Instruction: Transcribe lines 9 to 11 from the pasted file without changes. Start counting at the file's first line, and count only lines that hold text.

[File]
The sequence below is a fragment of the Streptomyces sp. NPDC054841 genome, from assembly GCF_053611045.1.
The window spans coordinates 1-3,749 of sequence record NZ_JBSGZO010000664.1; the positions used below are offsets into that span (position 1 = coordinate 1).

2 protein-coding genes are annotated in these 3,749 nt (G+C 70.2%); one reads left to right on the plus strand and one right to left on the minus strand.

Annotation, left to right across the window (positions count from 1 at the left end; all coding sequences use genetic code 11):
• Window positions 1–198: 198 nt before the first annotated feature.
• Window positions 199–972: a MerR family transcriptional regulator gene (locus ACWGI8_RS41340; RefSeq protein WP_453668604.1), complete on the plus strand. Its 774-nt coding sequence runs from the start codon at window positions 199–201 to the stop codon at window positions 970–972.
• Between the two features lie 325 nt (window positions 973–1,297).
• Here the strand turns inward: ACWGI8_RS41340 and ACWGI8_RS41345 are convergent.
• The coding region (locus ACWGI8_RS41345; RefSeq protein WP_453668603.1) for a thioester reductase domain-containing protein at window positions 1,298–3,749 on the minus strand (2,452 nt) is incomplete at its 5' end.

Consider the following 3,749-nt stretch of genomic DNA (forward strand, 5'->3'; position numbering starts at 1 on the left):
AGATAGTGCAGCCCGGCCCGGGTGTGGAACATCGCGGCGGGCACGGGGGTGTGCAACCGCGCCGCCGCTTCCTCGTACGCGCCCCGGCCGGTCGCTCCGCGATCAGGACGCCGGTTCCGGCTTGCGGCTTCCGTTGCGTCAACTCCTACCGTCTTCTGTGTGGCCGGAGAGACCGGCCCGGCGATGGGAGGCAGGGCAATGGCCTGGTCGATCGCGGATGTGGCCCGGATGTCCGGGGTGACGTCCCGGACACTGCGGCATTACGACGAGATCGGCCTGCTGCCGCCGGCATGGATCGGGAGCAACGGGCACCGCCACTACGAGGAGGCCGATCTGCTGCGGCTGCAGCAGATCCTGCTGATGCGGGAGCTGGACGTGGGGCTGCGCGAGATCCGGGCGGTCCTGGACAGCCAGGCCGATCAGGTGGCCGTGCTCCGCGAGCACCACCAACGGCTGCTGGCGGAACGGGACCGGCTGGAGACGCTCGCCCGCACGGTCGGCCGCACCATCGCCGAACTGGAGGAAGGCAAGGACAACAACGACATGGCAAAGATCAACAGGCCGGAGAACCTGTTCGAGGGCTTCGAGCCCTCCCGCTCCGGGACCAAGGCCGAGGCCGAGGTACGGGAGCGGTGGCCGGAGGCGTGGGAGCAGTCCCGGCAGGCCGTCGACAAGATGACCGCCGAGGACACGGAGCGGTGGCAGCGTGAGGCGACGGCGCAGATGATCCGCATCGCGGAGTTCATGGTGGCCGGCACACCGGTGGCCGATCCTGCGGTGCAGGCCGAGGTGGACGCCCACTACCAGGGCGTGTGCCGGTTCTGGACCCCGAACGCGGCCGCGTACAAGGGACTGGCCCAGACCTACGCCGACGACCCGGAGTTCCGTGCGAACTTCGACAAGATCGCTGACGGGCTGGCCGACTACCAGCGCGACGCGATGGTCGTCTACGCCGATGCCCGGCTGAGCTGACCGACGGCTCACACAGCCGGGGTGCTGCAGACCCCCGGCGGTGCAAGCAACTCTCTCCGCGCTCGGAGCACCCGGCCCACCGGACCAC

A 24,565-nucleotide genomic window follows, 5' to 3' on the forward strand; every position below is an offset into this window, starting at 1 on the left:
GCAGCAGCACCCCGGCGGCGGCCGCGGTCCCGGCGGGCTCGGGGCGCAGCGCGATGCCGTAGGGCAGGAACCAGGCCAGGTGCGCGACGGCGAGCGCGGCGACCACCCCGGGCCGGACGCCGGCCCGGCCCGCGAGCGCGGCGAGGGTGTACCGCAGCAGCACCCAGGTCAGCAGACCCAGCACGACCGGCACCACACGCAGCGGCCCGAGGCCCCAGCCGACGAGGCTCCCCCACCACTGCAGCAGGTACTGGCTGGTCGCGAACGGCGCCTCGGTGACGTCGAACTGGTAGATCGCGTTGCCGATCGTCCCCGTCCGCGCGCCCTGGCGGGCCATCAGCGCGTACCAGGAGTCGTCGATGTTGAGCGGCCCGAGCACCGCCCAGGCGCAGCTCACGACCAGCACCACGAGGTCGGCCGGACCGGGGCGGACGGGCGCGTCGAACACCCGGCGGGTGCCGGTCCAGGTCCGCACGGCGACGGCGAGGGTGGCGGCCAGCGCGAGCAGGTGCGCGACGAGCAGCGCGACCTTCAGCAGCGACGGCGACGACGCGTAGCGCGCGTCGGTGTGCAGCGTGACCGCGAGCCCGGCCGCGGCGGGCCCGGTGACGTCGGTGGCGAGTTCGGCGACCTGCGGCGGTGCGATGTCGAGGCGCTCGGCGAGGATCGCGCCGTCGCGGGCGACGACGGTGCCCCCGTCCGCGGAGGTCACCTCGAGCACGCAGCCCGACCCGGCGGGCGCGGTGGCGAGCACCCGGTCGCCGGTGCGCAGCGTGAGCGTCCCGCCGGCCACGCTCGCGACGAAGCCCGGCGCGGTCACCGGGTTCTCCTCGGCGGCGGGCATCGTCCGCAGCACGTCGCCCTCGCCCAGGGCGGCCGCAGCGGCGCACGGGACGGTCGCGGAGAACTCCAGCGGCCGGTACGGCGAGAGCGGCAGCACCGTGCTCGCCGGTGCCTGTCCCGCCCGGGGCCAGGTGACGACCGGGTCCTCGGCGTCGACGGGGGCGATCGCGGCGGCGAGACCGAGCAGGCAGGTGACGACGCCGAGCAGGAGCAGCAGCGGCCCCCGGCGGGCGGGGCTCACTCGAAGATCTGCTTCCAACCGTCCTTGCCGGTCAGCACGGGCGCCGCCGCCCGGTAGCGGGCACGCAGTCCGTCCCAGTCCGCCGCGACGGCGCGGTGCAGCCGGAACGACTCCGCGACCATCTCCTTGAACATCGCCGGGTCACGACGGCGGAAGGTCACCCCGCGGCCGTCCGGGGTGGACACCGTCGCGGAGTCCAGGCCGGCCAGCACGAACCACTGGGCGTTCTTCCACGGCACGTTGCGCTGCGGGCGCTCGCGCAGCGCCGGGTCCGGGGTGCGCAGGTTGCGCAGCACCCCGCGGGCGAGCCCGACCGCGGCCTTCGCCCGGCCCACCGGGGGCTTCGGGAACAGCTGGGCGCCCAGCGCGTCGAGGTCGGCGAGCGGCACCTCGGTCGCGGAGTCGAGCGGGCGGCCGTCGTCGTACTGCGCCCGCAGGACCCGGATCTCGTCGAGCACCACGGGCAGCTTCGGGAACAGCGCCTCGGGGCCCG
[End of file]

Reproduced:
• The coding region (locus ACWGI8_RS41345; RefSeq protein WP_453668603.1) for a thioester reductase domain-containing protein at window positions 1,298–3,749 on the minus strand (2,452 nt) is incomplete at its 5' end.

Consider the following 3,749-nt stretch of genomic DNA (forward strand, 5'->3'; position numbering starts at 1 on the left):
AGATAGTGCAGCCCGGCCCGGGTGTGGAACATCGCGGCGGGCACGGGGGTGTGCAACCGCGCCGCCGCTTCCTCGTACGCGCCCCGGCCGGTCGCTCCGCGATCAGGACGCCGGTTCCGGCTTGCGGCTTCCGTTGCGTCAACTCCTACCGTCTTCTGTGTGGCCGGAGAGACCGGCCCGGCGATGGGAGGCAGGGCAATGGCCTGGTCGATCGCGGATGTGGCCCGGATGTCCGGGGTGACGTCCCGGACACTGCGGCATTACGACGAGATCGGCCTGCTGCCGCCGGCATGGATCGGGAGCAACGGGCACCGCCACTACGAGGAGGCCGATCTGCTGCGGCTGCAGCAGATCCTGCTGATGCGGGAGCTGGACGTGGGGCTGCGCGAGATCCGGGCGGTCCTGGACAGCCAGGCCGATCAGGTGGCCGTGCTCCGCGAGCACCACCAACGGCTGCTGGCGGAACGGGACCGGCTGGAGACGCTCGCCCGCACGGTCGGCCGCACCATCGCCGAACTGGAGGAAGGCAAGGACAACAACGACATGGCAAAGATCAACAGGCCGGAGAACCTGTTCGAGGGCTTCGAGCCCTCCCGCTCCGGGACCAAGGCCGAGGCCGAGGTACGGGAGCGGTGGCCGGAGGCGTGGGAGCAGTCCCGGCAGGCCGTCGACAAGATGACCGCCGAGGACACGGAGCGGTGGCAGCGTGAGGCGACGGCGCAGATGATCCGCATCGCGGAGTTCATGGTGGCCGGCACACCGGTGGCCGATCCTGCGGTGCAGGCCGAGGTGGACGCCCACTACCAGGGCGTGTGCCGGTTCTGGACCCCGAACGCGGCCGCGTACAAGGGACTGGCCCAGACCTACGCCGACGACCCGGAGTTCCGTGCGAACTTCGACAAGATCGCTGACGGGCTGGCCGACTACCAGCGCGACGCGATGGTCGTCTACGCCGATGCCCGGCTGAGCTGACCGACGGCTCACACAGCCGGGGTGCTGCAGACCCCCGGCGGTGCAAGCAACTCTCTCCGCGCTCGGAGCACCCGGCCCACCGGACCAC